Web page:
Emory cell biologist David Katz’s lab has facilitated a collaboration with our neighbors at Oglethorpe University, working with undergraduates on the worm C. elegans and contributing to Alzheimer’s/frontotemporal dementia research. A new article from Oglethorpe describes how C. elegans is ideal for undergraduate biology instruction. Check it out.
In the photo: Oglethorpe student and Katz lab intern Caitlin May, Oglethorpe biology professor Karen Schmeichel, Elias Castro — also an Oglethorpe student and Katz lab intern, Katz lab postdoc Teresa Lee and David Katz.
Last week, Lab Land noticed similarities between two independent lines of research from the Escayg and Traynelis/Yuan labs at Emory. Both were published recently and deal with rare forms of genetic epilepsy, in which molecular understanding of the cause leads to individualized treatment, albeit with limited benefit.
Both conditions are linked to an excess of neuronal excitation, and both can be addressed using medications that have also been tested for Alzheimer’s. A critical difference is that memantine is FDA-approved for Alzheimer’s, but huperzine A is not.
|What gene is mutated?
||SCN1A – sodium ion channel
||GRIN2A – NMDA receptor subunit
|What is the beneficial drug?
|How does the drug work?
||NMDA receptor antagonist
|Other drugs that use the same mechanism
||Alzheimer’s medications such as donepezil
Irreversible + stronger: insecticides, nerve gas
|Ketamine, phencyclidine (aka PCP)
Our recent news item on Emory pathologist Keqiang Ye’s obesity-related researchÂ (Molecule from trees helps female mice only resist weight gain) understatesÂ how many disease models the proto-drugÂ he and his colleagues have discovered, 7,8-dihydroxyflavone, can be beneficial in.Â We doÂ mentionÂ that Ye’s partners in Australia and Shanghai are applying to begin phase IÂ clinical trials with a close relative of 7,8-dihydroxyflavone in neurodegenerative diseases.
Ye’sÂ 2010 PNAS paper covered models of Parkinson’s, stroke and seizure. Later publications take on animal models of depression, Alzheimer’s, fear learning, hearing lossÂ andÂ peripheral nerve injury. AlthoughÂ those findingsÂ begin to sound too good to be true, outside laboratories have been confirming the results (not 100 percent positive, but nothing’s perfect).Â Â Plenty of drugs don’tÂ make itÂ from animal models into the clinic, but this is a solid body of work so far.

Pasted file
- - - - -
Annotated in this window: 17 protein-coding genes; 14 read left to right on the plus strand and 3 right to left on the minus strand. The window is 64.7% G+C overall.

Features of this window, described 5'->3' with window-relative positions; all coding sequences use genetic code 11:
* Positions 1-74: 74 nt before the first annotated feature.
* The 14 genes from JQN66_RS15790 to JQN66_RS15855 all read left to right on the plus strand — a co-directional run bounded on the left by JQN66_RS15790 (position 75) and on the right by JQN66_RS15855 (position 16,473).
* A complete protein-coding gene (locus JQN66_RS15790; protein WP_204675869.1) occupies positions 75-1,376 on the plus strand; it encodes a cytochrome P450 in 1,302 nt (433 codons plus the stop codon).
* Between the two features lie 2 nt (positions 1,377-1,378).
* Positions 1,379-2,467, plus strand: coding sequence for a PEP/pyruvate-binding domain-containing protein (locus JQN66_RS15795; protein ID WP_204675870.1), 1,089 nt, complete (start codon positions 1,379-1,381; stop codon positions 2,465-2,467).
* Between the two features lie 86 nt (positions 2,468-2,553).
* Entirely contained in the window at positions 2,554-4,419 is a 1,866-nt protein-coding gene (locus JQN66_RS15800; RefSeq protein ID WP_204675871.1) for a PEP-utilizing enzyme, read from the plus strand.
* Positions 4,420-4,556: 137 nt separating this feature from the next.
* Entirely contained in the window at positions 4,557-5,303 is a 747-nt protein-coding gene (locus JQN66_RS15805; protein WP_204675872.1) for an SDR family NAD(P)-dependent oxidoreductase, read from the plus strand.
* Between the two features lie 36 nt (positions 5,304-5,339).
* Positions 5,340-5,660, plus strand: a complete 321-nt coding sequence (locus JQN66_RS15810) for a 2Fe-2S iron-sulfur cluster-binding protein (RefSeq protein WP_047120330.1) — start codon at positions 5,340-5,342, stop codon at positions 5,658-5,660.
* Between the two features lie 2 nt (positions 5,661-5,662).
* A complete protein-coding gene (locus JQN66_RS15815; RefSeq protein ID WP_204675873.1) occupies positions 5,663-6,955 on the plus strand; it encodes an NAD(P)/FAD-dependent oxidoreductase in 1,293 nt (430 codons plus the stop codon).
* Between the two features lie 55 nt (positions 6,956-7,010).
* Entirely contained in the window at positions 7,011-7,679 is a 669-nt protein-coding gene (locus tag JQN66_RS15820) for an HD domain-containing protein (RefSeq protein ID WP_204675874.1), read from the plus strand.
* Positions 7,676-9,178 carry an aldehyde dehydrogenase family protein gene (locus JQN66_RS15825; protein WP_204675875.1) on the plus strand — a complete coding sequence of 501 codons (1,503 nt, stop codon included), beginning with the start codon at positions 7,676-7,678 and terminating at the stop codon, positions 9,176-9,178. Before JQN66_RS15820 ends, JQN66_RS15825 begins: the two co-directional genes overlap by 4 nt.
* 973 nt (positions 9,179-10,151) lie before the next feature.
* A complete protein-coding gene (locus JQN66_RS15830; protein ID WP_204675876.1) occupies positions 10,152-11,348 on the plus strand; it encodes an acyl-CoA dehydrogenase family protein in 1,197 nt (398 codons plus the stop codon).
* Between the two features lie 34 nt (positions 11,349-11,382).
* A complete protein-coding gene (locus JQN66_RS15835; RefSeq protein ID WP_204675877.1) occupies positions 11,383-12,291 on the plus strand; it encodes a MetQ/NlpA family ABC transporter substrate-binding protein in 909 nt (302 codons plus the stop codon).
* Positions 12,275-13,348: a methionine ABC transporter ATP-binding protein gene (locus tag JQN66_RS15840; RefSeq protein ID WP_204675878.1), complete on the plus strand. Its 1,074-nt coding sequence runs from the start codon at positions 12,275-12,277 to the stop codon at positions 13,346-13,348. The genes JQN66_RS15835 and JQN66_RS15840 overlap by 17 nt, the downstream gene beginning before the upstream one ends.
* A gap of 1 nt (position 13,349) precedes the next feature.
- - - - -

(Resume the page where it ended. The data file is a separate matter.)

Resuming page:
Alzheimer’s protein pathology
While a wise Dane once proposed that predictions are dangerous, especially concerningÂ the future, it’s usuallyÂ helpful to plan ahead. Here are five biomedical research topicsÂ we think will occupy our attention in 2015.
1. Alzheimer’s Weâ€™re hearing discordant music coming from Alzheimerâ€™s researchers. Large pharmaceutical companies are shutting down clinical trials in frustration, but researchers keep coming forward with biomarkers that mightÂ predict future disease. This confusing situation calls for some new thinking. Allan Levey, Jim Lah and colleagues have been preparing the way for a â€œbeyond the usual suspectsâ€ look at Alzheimerâ€™s disease. We are looking forward to Leveyâ€™s appearance at the 2015 AAAS meeting and to drug discovery wizard Keqiang Yeâ€™s continuing work on new therapeutic targets.
2. Ebola While the scare over Ebola in the United States may be over (we hope so!), the outbreak continues to devastate countriesÂ in West Africa. Clinical trials testingÂ vaccines and experimental drugs are underway or will be soon. Read more
Developing drugs that can change the progression of Alzheimer’s disease is a huge challenge. In the last few years, more than one pharmaceutical firm have abandoned clinical programs in Alzheimer’s that once looked promising. Still, Emory and Scripps scientists have found an approach that deserves a second look and more investigation.
One straightforward drug strategy against Alzheimerâ€™s is to turn down the brainâ€™s production of beta-amyloid, the key component of the diseaseâ€™s characteristic plaques. A toxic fragment of a protein found in healthy brains, beta-amyloid accumulates in the brains of people affected by the disease.
The enzyme that determines how much beta-amyloid brain cells generate is called BACE (beta-secretase or beta-site APP cleaving enzyme). Yet finding drugs that inhibit that elusive enzyme has been far from straightforward.
Now researchersÂ have identified a way to shut down production of beta-amyloid by diverting BACE to a different part of the cell and inhibiting its activity. The results were published this week in Journal of Neuroscience. Read more